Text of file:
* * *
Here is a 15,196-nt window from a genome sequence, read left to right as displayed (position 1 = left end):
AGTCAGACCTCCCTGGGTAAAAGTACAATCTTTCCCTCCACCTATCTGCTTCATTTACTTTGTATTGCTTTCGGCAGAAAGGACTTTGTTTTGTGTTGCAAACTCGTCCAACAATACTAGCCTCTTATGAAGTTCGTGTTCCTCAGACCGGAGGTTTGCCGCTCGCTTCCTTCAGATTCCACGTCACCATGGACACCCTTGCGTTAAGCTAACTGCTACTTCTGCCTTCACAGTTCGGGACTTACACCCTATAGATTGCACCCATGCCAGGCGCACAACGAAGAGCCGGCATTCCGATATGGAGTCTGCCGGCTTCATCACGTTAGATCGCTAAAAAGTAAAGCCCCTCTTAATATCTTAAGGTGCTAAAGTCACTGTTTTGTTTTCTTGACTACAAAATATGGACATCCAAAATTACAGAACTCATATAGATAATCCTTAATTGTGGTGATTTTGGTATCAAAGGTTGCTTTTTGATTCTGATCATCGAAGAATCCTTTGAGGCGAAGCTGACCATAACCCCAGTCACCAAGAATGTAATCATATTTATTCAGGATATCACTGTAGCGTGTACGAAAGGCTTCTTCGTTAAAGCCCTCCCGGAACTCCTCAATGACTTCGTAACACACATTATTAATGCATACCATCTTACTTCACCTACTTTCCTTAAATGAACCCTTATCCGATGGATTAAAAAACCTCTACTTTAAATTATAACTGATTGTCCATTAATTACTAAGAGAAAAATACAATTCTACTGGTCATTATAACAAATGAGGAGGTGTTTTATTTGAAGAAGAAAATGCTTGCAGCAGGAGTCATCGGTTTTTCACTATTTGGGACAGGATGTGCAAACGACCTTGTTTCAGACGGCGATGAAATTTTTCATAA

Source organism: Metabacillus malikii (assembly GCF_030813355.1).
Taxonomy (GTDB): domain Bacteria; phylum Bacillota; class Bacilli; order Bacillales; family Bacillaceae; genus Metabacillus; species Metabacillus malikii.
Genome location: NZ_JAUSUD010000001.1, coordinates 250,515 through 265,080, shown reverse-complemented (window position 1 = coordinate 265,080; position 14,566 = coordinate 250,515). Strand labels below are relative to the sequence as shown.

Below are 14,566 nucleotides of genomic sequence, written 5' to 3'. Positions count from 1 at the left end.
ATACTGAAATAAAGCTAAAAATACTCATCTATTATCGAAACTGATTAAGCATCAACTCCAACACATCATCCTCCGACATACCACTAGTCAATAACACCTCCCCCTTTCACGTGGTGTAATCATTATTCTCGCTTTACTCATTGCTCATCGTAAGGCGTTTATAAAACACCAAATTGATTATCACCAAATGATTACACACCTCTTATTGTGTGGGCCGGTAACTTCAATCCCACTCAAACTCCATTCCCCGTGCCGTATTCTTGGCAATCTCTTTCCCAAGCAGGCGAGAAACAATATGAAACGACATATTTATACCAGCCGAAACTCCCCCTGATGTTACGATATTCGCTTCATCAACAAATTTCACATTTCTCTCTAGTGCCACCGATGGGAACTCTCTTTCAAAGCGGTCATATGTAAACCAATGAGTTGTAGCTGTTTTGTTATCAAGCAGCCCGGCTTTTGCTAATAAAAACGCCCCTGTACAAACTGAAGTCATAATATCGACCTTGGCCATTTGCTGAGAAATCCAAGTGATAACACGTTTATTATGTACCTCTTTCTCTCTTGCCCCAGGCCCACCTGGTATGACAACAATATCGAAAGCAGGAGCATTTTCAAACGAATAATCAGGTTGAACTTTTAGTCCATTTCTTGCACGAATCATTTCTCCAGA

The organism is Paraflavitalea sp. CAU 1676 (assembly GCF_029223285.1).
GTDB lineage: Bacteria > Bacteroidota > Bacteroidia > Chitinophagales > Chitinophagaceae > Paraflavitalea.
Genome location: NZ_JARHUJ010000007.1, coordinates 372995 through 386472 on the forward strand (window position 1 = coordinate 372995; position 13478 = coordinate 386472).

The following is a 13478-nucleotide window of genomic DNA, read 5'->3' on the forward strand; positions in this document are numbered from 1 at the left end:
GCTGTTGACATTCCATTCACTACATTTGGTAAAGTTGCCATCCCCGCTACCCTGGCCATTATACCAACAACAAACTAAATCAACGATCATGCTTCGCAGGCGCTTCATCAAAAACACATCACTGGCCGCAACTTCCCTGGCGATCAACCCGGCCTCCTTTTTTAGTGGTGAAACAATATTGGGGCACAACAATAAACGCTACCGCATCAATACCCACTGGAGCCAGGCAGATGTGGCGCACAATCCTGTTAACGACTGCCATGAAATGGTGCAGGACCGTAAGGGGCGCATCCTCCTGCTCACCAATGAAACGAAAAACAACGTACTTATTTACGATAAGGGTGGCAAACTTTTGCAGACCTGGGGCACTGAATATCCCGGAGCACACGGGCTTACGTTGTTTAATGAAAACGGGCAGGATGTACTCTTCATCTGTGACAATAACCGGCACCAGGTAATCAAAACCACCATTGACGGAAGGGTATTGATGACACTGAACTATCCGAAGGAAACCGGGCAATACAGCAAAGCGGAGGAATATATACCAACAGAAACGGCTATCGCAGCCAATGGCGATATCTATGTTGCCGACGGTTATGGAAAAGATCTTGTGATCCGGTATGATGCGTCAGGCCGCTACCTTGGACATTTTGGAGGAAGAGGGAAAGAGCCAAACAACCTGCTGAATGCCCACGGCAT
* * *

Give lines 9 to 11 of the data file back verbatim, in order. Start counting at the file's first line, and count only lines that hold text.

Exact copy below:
GTDB lineage: Bacteria > Bacteroidota > Bacteroidia > Chitinophagales > Chitinophagaceae > Paraflavitalea.
Genome location: NZ_JARHUJ010000007.1, coordinates 372995 through 386472 on the forward strand (window position 1 = coordinate 372995; position 13478 = coordinate 386472).

The following is a 13478-nucleotide window of genomic DNA, read 5'->3' on the forward strand; positions in this document are numbered from 1 at the left end: